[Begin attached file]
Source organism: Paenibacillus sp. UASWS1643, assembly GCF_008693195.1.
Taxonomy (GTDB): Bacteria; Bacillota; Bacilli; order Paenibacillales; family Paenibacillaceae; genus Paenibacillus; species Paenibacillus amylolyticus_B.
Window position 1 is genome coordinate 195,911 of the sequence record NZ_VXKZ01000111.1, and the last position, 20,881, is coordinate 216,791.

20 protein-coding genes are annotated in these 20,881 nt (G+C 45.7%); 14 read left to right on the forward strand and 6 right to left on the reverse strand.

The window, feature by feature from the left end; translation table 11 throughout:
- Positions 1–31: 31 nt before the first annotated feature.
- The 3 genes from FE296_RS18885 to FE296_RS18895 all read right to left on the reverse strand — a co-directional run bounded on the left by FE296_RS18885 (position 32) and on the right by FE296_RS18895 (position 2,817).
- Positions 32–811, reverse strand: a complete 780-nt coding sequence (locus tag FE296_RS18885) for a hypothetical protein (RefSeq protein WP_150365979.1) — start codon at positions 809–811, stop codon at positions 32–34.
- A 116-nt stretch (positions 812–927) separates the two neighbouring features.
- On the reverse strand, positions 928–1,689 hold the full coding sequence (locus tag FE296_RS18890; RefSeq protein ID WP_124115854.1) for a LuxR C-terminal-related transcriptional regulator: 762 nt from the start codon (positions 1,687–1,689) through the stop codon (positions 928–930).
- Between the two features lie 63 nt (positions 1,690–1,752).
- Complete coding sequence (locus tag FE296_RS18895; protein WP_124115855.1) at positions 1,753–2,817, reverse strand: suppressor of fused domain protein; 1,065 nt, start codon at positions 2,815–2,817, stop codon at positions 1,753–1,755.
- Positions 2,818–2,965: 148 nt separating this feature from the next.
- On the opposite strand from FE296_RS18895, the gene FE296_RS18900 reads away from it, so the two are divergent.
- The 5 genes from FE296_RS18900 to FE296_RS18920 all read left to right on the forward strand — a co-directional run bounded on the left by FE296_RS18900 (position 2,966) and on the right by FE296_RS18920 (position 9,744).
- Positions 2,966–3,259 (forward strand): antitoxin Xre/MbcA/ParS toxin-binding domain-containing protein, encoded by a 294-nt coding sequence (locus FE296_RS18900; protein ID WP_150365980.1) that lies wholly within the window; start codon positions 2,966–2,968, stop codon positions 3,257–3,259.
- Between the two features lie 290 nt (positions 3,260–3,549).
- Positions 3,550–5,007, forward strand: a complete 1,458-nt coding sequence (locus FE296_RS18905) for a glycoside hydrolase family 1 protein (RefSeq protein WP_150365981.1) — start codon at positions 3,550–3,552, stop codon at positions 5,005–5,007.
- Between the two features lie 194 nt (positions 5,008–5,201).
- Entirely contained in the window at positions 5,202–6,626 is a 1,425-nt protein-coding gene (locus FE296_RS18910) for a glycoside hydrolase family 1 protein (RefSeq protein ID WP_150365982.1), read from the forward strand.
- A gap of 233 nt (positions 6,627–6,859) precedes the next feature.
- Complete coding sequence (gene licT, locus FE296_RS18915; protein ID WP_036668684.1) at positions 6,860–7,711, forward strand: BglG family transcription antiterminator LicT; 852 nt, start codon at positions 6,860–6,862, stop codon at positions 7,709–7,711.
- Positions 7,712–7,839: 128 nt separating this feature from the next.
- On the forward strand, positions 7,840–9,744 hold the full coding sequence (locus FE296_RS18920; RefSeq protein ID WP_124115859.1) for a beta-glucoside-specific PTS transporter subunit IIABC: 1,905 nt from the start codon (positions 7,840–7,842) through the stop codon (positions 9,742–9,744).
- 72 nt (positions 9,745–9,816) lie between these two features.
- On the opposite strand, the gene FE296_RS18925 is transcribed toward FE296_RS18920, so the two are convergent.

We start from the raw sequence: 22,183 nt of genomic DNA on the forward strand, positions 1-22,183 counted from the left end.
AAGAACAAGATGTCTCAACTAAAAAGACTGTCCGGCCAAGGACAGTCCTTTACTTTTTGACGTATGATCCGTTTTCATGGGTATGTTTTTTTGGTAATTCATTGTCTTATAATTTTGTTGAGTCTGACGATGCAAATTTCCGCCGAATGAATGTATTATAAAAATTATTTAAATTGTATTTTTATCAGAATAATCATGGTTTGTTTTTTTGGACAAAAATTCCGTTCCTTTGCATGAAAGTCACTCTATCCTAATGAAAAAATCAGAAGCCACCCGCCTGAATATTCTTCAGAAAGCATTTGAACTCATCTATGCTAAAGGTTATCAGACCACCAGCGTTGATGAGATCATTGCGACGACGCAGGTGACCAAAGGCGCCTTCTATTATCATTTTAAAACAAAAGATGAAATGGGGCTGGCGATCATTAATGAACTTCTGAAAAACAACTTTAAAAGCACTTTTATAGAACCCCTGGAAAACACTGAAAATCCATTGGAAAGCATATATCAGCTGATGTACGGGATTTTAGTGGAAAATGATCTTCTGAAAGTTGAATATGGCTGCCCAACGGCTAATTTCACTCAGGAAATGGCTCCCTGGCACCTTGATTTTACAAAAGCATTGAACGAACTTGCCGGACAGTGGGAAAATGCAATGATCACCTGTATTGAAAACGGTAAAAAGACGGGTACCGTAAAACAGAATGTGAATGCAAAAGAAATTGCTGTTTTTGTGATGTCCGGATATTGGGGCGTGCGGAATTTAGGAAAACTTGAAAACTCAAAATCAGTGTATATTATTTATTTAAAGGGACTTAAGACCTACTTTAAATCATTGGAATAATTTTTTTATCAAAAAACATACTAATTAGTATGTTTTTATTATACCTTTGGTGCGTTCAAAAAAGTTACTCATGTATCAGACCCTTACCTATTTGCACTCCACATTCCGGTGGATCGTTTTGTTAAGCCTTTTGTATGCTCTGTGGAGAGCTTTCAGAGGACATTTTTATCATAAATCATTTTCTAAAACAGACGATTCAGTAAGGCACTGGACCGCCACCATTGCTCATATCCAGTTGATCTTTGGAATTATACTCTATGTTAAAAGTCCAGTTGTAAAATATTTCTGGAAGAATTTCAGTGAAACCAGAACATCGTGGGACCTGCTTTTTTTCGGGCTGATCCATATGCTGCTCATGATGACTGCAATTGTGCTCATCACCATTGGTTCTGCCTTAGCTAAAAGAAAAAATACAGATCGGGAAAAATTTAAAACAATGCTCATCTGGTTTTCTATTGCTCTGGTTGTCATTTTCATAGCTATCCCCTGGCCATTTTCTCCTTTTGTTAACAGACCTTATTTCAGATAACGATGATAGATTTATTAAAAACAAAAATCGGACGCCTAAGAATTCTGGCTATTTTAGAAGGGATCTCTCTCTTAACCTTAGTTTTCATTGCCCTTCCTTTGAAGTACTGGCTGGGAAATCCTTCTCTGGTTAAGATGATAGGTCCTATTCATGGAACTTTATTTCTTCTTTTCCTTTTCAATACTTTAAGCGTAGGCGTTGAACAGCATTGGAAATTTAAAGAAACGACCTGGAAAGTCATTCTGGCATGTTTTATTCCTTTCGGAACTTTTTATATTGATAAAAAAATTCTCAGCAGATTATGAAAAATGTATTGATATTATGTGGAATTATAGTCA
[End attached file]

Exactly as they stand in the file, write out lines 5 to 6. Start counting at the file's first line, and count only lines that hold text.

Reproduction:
The window, feature by feature from the left end; translation table 11 throughout:
- Positions 1–31: 31 nt before the first annotated feature.